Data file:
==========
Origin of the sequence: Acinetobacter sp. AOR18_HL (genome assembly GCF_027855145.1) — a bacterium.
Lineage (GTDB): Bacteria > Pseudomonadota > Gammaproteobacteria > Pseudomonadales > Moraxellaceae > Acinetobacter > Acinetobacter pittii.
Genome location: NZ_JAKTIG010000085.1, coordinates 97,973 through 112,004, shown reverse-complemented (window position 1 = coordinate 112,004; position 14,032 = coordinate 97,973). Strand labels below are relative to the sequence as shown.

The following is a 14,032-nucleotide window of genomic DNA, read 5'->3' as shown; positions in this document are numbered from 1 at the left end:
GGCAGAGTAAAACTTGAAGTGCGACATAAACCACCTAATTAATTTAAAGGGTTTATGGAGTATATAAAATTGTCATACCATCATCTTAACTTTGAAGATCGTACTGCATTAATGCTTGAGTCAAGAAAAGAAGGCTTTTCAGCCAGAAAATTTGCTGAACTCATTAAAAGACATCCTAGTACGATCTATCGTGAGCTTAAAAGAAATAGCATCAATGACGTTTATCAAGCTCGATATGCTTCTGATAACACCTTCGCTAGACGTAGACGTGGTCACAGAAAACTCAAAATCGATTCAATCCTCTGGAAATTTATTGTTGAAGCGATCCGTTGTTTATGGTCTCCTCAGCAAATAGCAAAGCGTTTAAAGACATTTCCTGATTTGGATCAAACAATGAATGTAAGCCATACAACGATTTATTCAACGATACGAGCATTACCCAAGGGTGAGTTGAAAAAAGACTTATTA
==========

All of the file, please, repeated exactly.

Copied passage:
Origin of the sequence: Acinetobacter sp. AOR18_HL (genome assembly GCF_027855145.1) — a bacterium.
Lineage (GTDB): Bacteria > Pseudomonadota > Gammaproteobacteria > Pseudomonadales > Moraxellaceae > Acinetobacter > Acinetobacter pittii.
Genome location: NZ_JAKTIG010000085.1, coordinates 97,973 through 112,004, shown reverse-complemented (window position 1 = coordinate 112,004; position 14,032 = coordinate 97,973). Strand labels below are relative to the sequence as shown.

The following is a 14,032-nucleotide window of genomic DNA, read 5'->3' as shown; positions in this document are numbered from 1 at the left end:
GGCAGAGTAAAACTTGAAGTGCGACATAAACCACCTAATTAATTTAAAGGGTTTATGGAGTATATAAAATTGTCATACCATCATCTTAACTTTGAAGATCGTACTGCATTAATGCTTGAGTCAAGAAAAGAAGGCTTTTCAGCCAGAAAATTTGCTGAACTCATTAAAAGACATCCTAGTACGATCTATCGTGAGCTTAAAAGAAATAGCATCAATGACGTTTATCAAGCTCGATATGCTTCTGATAACACCTTCGCTAGACGTAGACGTGGTCACAGAAAACTCAAAATCGATTCAATCCTCTGGAAATTTATTGTTGAAGCGATCCGTTGTTTATGGTCTCCTCAGCAAATAGCAAAGCGTTTAAAGACATTTCCTGATTTGGATCAAACAATGAATGTAAGCCATACAACGATTTATTCAACGATACGAGCATTACCCAAGGGTGAGTTGAAAAAAGACTTATTA